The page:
By Aidan Lewis
After a relatively stable spell, Libya’s oil production has see-sawed again because of a standoff at eastern export terminals and the abduction of two workers at the giant Sharara oilfield.
Military clashes followed by a political power struggle forced the National Oil Corporation (NOC) to halt exports at Ras Lanuf, Es Sider, Zueitina and Hariga terminals in late June and early July, threatening to keep offline as much as 850,000 barrels per day (bpd).
The ports were reopened on July 11 and eastern fields gradually resumed operations. A lengthy shutdown at El Feel oilfield in the southwest also ended, but two days later output at the nearby 300,000 bpd Sharara was slashed after two staff were kidnapped.
National production had been hovering around 1 million bpd for more than a year and reached 1.28 million bpd in February, with most recent shutdowns resolved in days or weeks.
But the risk of further output shocks will linger while Libya remains politically and militarily divided.
WHAT IS LIBYA’S POTENTIAL?
Libya has the largest proven reserves of oil in Africa, and has been a key light, sweet crude supplier.
Around 1970 it produced more than 3 million bpd, and before the NATO-backed uprising in which Muammar Gaddafi was toppled and killed seven years ago, it was pumping more than 1.6 million.
Last year the NOC outlined plans to raise production to 2.2 million bpd by 2023, but said this would need around $18 billion of investment.
Foreign oil companies including Italy’s Eni (ENI.MI), Total (TOTF.PA) of France, Austria’s OMV (OMVV.VI) and U.S. firms ConocoPhillips (COP.N) and Hess (HES.N) have production stakes through joint ventures with the NOC.
WHY DID OUTPUT DROP AFTER 2011?
Since Libya’s 2011 uprising, rival groups have used oil facilities as bargaining chips to press financial and political demands.
Power is split between shifting armed factions in the east and west, aligned with competing administrations.
They and other groups have cut off production at fields and ports, including a blockade of terminals in Libya’s eastern oil crescent from 2013-2016. Prolonged shutdowns have reduced pressure at wells.
As Libya’s revenue fell due to production disruptions and lower oil prices, demands for salaries, local development and jobs that feed into blockades became more widespread.
Groups including Islamist militants have attacked and fought over oilfields and ports. Most the storage tanks at two major terminals, Es Sider and Ras Lanuf, have been damaged or destroyed. Fields including Mabruk and Ghani remain closed.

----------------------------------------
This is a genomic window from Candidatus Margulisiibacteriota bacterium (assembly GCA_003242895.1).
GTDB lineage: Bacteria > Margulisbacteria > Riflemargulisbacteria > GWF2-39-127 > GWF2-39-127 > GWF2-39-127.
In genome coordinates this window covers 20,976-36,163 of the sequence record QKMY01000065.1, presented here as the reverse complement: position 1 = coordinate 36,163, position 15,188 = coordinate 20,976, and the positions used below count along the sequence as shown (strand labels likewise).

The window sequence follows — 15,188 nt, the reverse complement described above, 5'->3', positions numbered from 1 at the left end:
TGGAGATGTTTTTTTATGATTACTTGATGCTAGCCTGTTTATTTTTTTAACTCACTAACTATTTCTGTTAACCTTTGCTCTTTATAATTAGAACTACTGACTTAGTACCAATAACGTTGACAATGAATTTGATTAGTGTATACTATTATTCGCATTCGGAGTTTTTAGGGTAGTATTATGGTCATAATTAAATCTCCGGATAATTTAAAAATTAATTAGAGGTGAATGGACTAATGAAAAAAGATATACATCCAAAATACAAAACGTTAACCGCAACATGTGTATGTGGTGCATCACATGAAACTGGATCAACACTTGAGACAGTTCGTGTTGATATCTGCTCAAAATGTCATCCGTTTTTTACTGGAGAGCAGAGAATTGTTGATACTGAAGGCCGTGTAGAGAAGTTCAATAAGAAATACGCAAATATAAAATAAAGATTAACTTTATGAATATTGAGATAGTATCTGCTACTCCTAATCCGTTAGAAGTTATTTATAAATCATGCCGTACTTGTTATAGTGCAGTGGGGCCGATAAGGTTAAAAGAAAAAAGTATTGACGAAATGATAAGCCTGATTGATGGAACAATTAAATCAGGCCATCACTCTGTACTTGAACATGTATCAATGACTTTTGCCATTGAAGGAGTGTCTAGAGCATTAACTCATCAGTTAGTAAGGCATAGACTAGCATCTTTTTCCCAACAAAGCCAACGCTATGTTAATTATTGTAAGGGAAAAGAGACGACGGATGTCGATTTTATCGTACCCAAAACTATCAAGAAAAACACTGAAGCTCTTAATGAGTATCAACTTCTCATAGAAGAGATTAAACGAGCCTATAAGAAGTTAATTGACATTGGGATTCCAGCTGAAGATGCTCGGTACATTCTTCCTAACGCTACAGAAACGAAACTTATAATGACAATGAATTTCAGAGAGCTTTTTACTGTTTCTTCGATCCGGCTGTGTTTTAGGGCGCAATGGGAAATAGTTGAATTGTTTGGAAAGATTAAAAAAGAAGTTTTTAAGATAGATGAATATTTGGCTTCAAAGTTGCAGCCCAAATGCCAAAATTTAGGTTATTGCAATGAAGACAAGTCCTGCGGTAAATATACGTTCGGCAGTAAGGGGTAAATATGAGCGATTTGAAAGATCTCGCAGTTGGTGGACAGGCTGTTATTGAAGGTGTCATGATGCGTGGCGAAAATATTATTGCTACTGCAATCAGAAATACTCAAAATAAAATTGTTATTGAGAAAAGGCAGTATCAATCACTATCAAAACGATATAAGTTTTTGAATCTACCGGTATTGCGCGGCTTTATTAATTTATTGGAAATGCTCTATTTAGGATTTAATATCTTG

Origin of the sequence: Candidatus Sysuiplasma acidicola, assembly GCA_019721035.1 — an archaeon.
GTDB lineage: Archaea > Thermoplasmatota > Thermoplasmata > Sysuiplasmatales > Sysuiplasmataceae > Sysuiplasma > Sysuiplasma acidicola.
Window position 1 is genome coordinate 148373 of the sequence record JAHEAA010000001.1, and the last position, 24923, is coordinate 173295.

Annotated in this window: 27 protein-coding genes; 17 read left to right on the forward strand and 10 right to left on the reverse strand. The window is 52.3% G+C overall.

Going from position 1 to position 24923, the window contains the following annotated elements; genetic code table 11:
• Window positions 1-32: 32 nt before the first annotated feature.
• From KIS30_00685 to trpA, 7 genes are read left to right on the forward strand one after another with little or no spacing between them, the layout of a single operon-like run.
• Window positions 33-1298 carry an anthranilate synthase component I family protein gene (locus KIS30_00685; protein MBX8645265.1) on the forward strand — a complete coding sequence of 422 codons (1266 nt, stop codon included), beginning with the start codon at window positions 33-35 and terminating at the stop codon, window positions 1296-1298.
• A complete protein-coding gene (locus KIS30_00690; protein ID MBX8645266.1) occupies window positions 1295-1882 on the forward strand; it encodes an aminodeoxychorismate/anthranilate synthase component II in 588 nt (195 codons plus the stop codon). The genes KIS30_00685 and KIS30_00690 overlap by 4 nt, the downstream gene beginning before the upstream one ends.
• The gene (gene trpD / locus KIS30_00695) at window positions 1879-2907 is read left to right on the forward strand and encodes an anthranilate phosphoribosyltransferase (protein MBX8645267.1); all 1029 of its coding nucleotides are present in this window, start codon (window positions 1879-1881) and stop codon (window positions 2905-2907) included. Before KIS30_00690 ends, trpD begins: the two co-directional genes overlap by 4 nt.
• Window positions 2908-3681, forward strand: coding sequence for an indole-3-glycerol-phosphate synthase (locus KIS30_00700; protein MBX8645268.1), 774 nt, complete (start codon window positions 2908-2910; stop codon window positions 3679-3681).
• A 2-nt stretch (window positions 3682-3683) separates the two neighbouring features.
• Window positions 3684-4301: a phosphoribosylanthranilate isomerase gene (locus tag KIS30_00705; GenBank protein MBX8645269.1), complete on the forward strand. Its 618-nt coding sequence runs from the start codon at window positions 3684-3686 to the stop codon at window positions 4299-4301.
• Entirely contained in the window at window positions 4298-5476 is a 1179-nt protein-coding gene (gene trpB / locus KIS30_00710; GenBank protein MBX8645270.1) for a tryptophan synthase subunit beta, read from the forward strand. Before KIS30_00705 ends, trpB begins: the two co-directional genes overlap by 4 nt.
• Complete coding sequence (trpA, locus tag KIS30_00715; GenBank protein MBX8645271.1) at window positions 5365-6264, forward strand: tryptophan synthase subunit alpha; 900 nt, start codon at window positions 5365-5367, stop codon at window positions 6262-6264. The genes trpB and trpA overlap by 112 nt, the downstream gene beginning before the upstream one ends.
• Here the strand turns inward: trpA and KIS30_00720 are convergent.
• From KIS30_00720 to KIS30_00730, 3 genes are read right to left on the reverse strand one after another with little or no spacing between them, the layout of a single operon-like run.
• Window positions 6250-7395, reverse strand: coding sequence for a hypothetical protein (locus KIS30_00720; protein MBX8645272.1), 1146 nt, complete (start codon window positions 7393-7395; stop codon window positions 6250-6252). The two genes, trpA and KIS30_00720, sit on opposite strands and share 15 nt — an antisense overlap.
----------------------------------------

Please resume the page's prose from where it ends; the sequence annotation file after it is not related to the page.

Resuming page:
A lack of funding has been an additional drag on aging infrastructure and regular power outages are a further constraint.
International companies have a limited presence onshore, keeping exploration and development programs mostly on hold.
WHAT ARE THE CURRENT RISKS?
Reasons for shutdowns include economic protests by local groups pushing for cash or the release of jailed fighters, which have affected ports, major fields and parts of the pipeline network.
The Petroleum Facilities Guards (PFG) whose job is to protect oil installations often hold local agendas and loyalties. Guards shut down the 70,000-bpd El Feel field this year for more than four months.
Security is volatile. Militants including some linked to Islamic State are present in desert areas, and have carried out attacks near facilities or fields in the Sirte basin.
Risk is also linked to Libya’s domestic conflict.
In mid-June, a former PFG commander who had led earlier port blockades gathered opponents of eastern-based military chief Khalifa Haftar along with mercenaries to attack Ras Lanuf and Es Sider, held by Haftar’s forces since 2016.
After the assault was repelled, Haftar and his allies said they would take control of most of Libya’s oil through a parallel NOC in the eastern city of Benghazi, complaining that too many of the revenues flowing through the central bank in Tripoli had been passing to their rivals.
The standoff was resolved with a promise to look into central bank spending and a sanctions threat against those trying to bypass the internationally recognized NOC.
But the internationally recognized Government of National Accord (GNA) in Tripoli, which announced the investigation into spending, lacks authority.
Meanwhile U.N.-led efforts to unify eastern and western factions showing little visible progress, and plans for elections this year are uncertain.
WHAT ABOUT OPEC?
Along with Nigeria, Libya has been exempted from OPEC-led production cuts designed to bolster prices. Both have signaled their intention to raise output.